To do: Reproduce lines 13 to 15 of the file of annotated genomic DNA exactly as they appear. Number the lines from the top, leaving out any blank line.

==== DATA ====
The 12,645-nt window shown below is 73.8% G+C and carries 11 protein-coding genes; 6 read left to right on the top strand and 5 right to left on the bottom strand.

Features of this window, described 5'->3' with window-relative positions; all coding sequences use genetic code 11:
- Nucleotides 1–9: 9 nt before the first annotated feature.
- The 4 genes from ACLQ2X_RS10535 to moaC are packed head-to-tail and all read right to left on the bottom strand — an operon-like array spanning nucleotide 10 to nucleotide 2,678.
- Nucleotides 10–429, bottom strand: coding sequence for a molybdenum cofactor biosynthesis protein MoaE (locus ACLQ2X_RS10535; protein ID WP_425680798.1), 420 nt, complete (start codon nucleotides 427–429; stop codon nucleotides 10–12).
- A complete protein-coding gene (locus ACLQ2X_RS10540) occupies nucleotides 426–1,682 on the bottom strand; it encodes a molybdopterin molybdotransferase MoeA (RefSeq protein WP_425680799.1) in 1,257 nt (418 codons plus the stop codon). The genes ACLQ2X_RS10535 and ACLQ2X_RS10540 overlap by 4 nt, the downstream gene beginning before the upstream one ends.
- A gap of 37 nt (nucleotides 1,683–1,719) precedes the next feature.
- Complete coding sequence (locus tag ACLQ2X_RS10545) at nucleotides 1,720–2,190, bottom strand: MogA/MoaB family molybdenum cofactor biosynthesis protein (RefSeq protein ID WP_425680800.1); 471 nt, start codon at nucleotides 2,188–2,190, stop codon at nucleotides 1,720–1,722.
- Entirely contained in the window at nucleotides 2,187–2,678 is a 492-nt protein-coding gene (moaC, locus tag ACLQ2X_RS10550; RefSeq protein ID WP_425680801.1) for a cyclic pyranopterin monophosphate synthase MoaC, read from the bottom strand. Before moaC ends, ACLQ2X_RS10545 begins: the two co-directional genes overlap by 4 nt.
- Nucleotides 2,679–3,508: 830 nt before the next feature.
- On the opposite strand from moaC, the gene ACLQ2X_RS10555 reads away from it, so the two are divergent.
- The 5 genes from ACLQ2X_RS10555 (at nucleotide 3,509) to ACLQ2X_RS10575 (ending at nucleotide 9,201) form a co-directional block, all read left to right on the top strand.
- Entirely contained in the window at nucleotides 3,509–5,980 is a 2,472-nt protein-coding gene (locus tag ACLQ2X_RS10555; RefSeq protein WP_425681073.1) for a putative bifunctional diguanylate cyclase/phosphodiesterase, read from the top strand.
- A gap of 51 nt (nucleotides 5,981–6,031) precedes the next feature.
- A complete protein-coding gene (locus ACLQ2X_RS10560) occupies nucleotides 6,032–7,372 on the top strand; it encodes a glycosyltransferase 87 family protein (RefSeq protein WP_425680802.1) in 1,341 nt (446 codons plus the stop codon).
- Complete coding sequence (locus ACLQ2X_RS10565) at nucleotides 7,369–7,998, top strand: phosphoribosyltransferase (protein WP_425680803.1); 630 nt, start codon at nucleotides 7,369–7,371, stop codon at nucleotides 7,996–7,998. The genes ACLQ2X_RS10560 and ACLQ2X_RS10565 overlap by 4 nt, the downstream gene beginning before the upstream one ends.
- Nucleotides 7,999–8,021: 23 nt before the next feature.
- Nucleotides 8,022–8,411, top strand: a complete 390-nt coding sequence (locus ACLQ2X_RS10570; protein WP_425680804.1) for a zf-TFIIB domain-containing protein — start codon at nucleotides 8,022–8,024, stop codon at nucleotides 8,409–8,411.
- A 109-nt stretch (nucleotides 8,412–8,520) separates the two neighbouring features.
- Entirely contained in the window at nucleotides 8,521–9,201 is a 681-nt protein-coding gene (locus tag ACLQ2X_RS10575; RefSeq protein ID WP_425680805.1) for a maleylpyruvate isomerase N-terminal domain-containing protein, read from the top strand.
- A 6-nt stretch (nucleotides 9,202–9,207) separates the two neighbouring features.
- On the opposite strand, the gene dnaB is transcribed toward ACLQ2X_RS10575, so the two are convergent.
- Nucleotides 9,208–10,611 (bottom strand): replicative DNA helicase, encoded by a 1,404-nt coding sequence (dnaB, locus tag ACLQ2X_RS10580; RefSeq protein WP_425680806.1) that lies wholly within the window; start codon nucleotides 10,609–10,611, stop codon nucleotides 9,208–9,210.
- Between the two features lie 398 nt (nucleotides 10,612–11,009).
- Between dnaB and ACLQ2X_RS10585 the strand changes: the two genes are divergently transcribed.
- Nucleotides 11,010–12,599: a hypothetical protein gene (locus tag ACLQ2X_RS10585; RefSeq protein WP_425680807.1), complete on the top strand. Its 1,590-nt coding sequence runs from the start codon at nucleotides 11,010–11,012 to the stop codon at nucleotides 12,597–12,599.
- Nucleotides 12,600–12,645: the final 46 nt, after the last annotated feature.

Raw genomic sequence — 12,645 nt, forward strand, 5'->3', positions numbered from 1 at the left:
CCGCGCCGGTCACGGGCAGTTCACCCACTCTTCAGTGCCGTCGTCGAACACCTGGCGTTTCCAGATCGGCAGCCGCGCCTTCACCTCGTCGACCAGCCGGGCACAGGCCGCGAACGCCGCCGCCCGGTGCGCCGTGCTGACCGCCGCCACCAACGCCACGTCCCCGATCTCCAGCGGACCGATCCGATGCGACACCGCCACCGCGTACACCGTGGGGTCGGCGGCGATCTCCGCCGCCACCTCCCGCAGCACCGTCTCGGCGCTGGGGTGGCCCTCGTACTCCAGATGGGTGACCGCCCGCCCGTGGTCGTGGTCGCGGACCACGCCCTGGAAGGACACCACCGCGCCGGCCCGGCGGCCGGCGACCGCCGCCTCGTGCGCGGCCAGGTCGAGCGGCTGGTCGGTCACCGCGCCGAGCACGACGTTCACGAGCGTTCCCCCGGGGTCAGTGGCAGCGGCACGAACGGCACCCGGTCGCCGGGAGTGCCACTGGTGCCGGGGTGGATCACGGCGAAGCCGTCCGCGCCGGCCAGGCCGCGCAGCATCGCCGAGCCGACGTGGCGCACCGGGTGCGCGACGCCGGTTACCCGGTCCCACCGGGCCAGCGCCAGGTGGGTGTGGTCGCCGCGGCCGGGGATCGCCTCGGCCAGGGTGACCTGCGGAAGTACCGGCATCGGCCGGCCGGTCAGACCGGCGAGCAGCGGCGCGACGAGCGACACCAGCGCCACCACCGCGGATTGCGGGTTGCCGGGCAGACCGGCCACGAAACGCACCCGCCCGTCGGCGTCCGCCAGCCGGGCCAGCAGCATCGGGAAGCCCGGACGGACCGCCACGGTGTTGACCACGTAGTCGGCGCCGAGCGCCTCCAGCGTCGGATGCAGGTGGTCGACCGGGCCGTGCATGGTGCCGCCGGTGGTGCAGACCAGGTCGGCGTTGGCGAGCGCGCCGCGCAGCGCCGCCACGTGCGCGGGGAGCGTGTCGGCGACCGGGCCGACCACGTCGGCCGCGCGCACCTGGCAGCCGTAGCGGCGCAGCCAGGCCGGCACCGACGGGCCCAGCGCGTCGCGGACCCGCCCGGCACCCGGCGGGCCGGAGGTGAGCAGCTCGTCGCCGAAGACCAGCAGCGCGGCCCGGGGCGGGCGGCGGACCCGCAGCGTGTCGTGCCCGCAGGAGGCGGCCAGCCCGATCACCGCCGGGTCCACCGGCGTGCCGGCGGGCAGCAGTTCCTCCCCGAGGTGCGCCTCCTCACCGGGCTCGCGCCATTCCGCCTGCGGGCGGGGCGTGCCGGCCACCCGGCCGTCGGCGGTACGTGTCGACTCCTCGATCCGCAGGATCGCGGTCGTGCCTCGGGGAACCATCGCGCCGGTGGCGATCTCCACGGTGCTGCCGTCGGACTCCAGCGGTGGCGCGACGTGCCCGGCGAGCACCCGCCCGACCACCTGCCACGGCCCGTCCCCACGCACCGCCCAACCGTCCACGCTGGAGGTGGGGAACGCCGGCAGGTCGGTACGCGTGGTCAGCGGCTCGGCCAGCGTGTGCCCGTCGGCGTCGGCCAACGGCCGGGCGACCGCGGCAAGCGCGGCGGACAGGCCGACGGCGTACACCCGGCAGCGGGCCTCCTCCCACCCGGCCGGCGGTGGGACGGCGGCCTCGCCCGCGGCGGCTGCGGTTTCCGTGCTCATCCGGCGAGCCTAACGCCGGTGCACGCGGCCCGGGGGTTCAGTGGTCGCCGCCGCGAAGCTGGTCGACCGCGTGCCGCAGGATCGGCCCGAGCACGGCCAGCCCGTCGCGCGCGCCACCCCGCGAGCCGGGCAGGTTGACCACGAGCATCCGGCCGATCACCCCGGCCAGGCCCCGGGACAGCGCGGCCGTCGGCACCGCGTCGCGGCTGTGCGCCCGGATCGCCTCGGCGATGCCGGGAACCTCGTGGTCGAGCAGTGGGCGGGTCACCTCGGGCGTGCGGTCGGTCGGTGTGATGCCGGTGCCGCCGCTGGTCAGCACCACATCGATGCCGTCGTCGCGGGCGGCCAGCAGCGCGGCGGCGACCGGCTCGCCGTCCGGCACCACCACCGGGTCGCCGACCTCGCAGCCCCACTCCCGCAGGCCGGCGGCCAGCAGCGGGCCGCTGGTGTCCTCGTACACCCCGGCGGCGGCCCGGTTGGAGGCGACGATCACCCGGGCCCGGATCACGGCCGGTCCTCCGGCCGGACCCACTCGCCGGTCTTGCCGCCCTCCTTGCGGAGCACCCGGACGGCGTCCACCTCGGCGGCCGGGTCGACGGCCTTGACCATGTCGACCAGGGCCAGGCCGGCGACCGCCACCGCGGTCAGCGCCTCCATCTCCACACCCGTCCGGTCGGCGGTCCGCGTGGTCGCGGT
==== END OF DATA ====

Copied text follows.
- Entirely contained in the window at nucleotides 3,509–5,980 is a 2,472-nt protein-coding gene (locus tag ACLQ2X_RS10555; RefSeq protein WP_425681073.1) for a putative bifunctional diguanylate cyclase/phosphodiesterase, read from the top strand.
- A gap of 51 nt (nucleotides 5,981–6,031) precedes the next feature.
- A complete protein-coding gene (locus ACLQ2X_RS10560) occupies nucleotides 6,032–7,372 on the top strand; it encodes a glycosyltransferase 87 family protein (RefSeq protein WP_425680802.1) in 1,341 nt (446 codons plus the stop codon).